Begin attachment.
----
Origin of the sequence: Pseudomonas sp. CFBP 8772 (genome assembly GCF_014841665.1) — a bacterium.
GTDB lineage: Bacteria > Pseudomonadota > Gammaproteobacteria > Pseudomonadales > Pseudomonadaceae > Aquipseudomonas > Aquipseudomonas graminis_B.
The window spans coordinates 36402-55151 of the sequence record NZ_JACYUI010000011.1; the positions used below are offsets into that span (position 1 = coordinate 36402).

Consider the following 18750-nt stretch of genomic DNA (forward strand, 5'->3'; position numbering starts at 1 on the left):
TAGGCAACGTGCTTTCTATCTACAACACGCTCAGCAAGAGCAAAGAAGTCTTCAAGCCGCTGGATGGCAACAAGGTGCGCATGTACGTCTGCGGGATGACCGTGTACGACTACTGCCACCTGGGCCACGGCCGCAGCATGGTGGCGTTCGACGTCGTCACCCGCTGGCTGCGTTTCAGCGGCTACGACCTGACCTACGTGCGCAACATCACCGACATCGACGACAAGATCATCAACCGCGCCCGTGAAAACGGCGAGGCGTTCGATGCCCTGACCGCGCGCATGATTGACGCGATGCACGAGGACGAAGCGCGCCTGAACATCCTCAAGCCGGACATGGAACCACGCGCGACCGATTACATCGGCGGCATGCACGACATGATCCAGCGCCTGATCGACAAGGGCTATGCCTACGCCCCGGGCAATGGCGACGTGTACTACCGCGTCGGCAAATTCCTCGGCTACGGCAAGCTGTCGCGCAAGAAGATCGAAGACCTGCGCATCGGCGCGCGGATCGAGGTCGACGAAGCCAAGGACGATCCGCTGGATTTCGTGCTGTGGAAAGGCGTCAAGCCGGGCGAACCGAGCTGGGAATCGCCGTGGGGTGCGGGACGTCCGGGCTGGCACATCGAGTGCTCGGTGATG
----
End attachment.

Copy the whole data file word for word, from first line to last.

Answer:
Origin of the sequence: Pseudomonas sp. CFBP 8772 (genome assembly GCF_014841665.1) — a bacterium.
GTDB lineage: Bacteria > Pseudomonadota > Gammaproteobacteria > Pseudomonadales > Pseudomonadaceae > Aquipseudomonas > Aquipseudomonas graminis_B.
The window spans coordinates 36402-55151 of the sequence record NZ_JACYUI010000011.1; the positions used below are offsets into that span (position 1 = coordinate 36402).

Consider the following 18750-nt stretch of genomic DNA (forward strand, 5'->3'; position numbering starts at 1 on the left):
TAGGCAACGTGCTTTCTATCTACAACACGCTCAGCAAGAGCAAAGAAGTCTTCAAGCCGCTGGATGGCAACAAGGTGCGCATGTACGTCTGCGGGATGACCGTGTACGACTACTGCCACCTGGGCCACGGCCGCAGCATGGTGGCGTTCGACGTCGTCACCCGCTGGCTGCGTTTCAGCGGCTACGACCTGACCTACGTGCGCAACATCACCGACATCGACGACAAGATCATCAACCGCGCCCGTGAAAACGGCGAGGCGTTCGATGCCCTGACCGCGCGCATGATTGACGCGATGCACGAGGACGAAGCGCGCCTGAACATCCTCAAGCCGGACATGGAACCACGCGCGACCGATTACATCGGCGGCATGCACGACATGATCCAGCGCCTGATCGACAAGGGCTATGCCTACGCCCCGGGCAATGGCGACGTGTACTACCGCGTCGGCAAATTCCTCGGCTACGGCAAGCTGTCGCGCAAGAAGATCGAAGACCTGCGCATCGGCGCGCGGATCGAGGTCGACGAAGCCAAGGACGATCCGCTGGATTTCGTGCTGTGGAAAGGCGTCAAGCCGGGCGAACCGAGCTGGGAATCGCCGTGGGGTGCGGGACGTCCGGGCTGGCACATCGAGTGCTCGGTGATG